- Federal data shows about 1.5 million school-age children are homeless, and researchers estimated in fall that they also contribute to the 1 to 3 million students missing from remote learning, The Guardian reports. Advocates suggests the $800 million dedicated to helping homeless students in the American Rescue Plan will boost efforts to locate and assist them.
The Education for Homeless Children and Youths program allows students living in shelters, hotels or with other families to remain at their home school with transportation and access to services. The new stimulus money is eight times what states typically receive through the program, which is also known as the McKinney-Vento Homeless Population Act.
- A portion of the new relief funds are specifically earmarked to help homeless students receive extra academic support. Though states could have used funds from the previous relief bills to help homeless students, only 18% of districts did so, according to a SchoolHouse Connection survey of 1,400 homeless liaisons.
A project funded by Poverty Solutions at the University of Michigan found housing instability to be the largest predictor of chronic absenteeism, with 15% of that population missing at least 10% of their school days. The Detroit Public Schools Community District, which has a high homeless population, has a 56% chronic absenteeism rate for all students.
Minneapolis Public Schools’ Stable Homes Stable Schools initiative helps families pay rent and maintain consistent housing while also providing wraparound services. The three-year pilot program launched in May 2019 as a partnership between the City of Minneapolis, the Minneapolis Public Housing Authority, Hennepin County and the school district.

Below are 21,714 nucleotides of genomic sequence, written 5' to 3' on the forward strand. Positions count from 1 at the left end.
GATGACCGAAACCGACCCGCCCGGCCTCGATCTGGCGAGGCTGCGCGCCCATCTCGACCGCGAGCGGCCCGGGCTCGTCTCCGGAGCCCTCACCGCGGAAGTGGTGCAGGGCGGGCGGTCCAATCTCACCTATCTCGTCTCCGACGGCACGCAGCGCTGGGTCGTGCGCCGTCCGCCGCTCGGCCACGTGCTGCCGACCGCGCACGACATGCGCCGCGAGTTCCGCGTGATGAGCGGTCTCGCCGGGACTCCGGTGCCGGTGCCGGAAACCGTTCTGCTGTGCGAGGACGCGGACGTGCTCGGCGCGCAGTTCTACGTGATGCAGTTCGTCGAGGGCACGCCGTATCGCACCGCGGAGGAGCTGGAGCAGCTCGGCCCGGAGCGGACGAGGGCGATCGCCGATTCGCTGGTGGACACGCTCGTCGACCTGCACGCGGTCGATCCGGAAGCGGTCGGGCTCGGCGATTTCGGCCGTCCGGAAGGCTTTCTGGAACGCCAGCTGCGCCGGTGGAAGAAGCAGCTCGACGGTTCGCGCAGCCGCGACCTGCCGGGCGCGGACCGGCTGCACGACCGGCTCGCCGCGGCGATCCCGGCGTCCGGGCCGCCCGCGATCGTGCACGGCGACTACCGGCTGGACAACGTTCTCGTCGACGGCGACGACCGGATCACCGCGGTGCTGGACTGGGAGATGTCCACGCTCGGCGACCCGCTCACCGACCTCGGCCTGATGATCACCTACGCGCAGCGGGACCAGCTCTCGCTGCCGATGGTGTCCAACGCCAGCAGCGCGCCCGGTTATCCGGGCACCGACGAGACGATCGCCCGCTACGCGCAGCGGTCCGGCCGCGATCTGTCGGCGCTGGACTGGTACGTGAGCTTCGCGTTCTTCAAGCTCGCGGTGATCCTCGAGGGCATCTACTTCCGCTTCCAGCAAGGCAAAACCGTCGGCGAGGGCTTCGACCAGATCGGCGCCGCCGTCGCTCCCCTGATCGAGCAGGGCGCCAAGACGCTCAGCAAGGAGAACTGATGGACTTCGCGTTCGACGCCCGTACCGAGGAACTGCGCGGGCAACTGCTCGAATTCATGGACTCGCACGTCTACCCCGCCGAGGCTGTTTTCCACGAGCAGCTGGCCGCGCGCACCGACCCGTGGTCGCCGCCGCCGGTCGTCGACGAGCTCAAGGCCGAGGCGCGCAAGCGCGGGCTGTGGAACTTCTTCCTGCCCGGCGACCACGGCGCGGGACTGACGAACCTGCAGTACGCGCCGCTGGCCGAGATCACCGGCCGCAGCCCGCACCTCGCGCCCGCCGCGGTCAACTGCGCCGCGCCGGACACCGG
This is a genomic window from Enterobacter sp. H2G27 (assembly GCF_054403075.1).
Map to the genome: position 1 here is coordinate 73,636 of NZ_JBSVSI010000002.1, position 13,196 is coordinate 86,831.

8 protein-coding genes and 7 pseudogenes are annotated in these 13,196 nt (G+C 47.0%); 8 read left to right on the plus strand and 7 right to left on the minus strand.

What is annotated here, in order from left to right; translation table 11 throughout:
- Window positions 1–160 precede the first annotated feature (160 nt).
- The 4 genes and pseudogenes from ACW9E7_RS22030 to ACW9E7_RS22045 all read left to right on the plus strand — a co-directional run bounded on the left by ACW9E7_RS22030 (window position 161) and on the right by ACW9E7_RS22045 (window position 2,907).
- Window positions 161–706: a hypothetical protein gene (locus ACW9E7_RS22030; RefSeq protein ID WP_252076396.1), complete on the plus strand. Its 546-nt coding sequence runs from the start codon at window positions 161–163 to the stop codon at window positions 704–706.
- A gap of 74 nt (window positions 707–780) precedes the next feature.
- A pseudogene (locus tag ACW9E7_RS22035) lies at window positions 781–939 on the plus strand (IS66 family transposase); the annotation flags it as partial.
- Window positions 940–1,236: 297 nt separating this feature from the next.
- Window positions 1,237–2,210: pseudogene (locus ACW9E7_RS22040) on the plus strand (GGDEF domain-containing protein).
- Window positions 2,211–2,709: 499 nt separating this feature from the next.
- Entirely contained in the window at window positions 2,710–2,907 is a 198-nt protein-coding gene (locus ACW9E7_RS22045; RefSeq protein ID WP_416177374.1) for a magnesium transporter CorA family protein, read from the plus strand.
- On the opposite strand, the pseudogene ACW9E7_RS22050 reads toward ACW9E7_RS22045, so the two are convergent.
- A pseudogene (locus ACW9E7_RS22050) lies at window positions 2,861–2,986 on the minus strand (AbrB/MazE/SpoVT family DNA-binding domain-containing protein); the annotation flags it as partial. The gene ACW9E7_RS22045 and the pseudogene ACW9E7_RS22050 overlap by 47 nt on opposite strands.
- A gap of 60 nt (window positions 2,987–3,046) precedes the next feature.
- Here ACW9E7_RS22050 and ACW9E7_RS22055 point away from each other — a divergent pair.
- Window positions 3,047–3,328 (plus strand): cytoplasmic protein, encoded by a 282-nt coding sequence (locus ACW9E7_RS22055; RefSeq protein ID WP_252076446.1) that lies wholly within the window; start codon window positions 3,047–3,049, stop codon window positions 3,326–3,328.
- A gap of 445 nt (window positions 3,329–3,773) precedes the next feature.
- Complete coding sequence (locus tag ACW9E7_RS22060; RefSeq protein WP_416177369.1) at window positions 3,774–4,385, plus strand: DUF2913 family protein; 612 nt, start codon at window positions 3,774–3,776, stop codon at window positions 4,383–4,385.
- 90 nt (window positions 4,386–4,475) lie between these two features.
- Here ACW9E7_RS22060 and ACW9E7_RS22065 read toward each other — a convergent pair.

In New York City, one in 10 students lack stable housing, adversely affecting academic outcomes. Shuttered school buildings mean homeless students are also often cut off from reliable internet access and devices, complicating their participation in remote learning. It also means students are unable to escape living environments which may be unsafe.
Though homeless students were always tough to track, distance learning has made that task all the more difficult. There were 420,000 fewer homeless students identified at the start of the 2020-21 school year compared to the previous year. But nonprofit SchoolHouse Connection estimated up to 1.4 million homeless students were not counted.
Homeless students are typically identified when they request transportation to school, but since there are still so many districts with remote options, parents may be opting to keep their students in distance learning. Identifying homeless students, however, is critical to ensure they can receive appropriate support.